HPE Proliant DL380 G5
The G5 was the world’s largest selling server at its inception. It could be configured with between six and 12 hot plug fans and included Intel Xeon quad-core and dual-core processor options with up to 8MB of cache memory.
The G5 server came with remote management that included a virtual text remote console, dedicated and shared network options, command line and browser access, iLO and IML event logging, and virtual button control. Security features included admin, keyboard and power-on passwords, as well as diskette boot and drive control, Network Sever Mode and QuickLock.
HPE Proliant DL380 G6
The G6 continued the engineering excellence of the DL380 server series. It came with two-socket processor performance and 2U density to support the needs of various applications.
The server could be purchased with either dual cores, quad cores or six cores with up to 2.93GHz in speed and up to 12MB in cache memory. The G6 also came with the Intel 5520 chipset and three expansion slots. Its maximum internal storage was between 9.6TB and 12TB. Supported operating systems included Microsoft Windows Server, Red Hat Enterprise Linux, Solaris, VMware and more.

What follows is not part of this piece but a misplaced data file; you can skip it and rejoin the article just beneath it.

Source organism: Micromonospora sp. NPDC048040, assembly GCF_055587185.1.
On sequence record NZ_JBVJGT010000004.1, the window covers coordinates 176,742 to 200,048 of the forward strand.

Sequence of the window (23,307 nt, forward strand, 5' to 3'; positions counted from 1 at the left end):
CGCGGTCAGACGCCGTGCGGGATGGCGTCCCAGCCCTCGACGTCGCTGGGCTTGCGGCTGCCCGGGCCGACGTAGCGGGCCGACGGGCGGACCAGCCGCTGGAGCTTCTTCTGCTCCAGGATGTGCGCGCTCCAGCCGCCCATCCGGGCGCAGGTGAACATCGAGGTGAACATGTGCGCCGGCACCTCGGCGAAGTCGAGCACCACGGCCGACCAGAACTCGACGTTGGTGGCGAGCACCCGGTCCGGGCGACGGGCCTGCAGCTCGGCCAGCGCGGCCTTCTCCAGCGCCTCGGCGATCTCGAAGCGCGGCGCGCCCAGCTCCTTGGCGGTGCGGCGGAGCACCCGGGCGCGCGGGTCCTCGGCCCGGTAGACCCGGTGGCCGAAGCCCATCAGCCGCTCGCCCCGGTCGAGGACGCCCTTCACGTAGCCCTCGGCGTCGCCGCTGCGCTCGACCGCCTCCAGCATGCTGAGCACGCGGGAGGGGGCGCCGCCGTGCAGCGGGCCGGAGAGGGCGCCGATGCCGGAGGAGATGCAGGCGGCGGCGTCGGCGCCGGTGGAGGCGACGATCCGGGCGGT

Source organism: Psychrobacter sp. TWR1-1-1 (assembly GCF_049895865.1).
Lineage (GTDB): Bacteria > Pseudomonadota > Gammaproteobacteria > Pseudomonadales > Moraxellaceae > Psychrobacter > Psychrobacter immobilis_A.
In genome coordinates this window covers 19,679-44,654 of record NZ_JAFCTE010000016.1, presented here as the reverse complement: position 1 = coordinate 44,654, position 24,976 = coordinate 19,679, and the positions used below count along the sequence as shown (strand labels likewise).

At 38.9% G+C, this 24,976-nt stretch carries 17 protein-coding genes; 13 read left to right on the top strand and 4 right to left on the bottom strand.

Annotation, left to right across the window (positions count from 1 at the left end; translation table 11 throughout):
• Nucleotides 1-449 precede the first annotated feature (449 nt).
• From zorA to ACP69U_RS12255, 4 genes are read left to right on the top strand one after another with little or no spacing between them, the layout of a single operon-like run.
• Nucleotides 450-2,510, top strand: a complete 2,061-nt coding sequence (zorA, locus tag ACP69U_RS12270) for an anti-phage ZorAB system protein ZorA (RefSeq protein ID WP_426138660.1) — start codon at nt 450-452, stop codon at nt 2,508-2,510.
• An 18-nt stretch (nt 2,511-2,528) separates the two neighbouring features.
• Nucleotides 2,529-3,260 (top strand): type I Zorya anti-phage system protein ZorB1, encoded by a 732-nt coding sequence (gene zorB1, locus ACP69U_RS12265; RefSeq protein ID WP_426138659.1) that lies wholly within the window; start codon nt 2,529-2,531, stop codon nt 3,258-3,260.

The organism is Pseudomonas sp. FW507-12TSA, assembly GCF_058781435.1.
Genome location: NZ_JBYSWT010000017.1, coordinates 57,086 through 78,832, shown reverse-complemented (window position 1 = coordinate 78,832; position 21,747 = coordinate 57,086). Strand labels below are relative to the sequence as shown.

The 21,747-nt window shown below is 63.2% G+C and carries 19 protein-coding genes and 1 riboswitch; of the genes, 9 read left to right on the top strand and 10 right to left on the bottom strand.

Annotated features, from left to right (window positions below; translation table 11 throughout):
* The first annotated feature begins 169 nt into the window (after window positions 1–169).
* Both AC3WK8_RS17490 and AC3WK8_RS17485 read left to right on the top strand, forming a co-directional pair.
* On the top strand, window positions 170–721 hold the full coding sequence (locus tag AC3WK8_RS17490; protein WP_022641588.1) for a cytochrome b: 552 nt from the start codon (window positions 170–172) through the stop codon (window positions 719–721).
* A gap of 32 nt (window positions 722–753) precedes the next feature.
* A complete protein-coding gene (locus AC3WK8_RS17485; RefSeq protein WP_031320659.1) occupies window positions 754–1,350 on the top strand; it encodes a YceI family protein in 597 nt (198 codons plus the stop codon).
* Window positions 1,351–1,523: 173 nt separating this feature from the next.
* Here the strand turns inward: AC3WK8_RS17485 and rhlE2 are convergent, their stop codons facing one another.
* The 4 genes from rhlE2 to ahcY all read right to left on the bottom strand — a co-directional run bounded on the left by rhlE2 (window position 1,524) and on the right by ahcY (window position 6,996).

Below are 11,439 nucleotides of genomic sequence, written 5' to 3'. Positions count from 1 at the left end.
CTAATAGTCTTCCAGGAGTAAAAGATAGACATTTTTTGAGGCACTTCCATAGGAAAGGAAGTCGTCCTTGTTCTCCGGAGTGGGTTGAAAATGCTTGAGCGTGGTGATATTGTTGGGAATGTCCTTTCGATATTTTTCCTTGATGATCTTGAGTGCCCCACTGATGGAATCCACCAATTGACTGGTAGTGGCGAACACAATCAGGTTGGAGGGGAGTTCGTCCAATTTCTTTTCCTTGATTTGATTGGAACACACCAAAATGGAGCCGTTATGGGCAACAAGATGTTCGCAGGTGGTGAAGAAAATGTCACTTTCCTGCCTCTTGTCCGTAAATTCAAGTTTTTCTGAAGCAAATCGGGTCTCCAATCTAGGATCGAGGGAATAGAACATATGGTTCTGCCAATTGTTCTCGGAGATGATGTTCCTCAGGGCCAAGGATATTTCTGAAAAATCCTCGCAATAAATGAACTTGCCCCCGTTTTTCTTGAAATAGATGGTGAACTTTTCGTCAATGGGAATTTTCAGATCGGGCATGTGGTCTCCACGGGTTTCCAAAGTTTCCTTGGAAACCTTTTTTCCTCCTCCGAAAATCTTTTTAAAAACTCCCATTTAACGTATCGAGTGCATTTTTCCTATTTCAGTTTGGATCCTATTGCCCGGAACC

The G6 server came with all of the security features of the G5 plus serial and parallel interface control. Optional features included HP Insight Management software, High Performance Clusters and HP Enterprise configurator.
HPE Proliant DL380 G7
At its release, the G7 came with new support of advanced HP hard drives and UPS. The server also came with quad-core or six-core processor options with up to 3.66GHz in speed and up to 12MB in cache memory.
The graphics for the server were implemented via Integrated ATI ES1000, 64MB standard video with either 16-bit color or 32-bit color. The G7 server still came in the 2U density rack form factor. The server also came with HP Insight Management that includes a service pack, HP Insight Foundation, iLO, HP Insight Online and HP Proactive Insight Experience. For the most part, the G7 server was like the G6 server.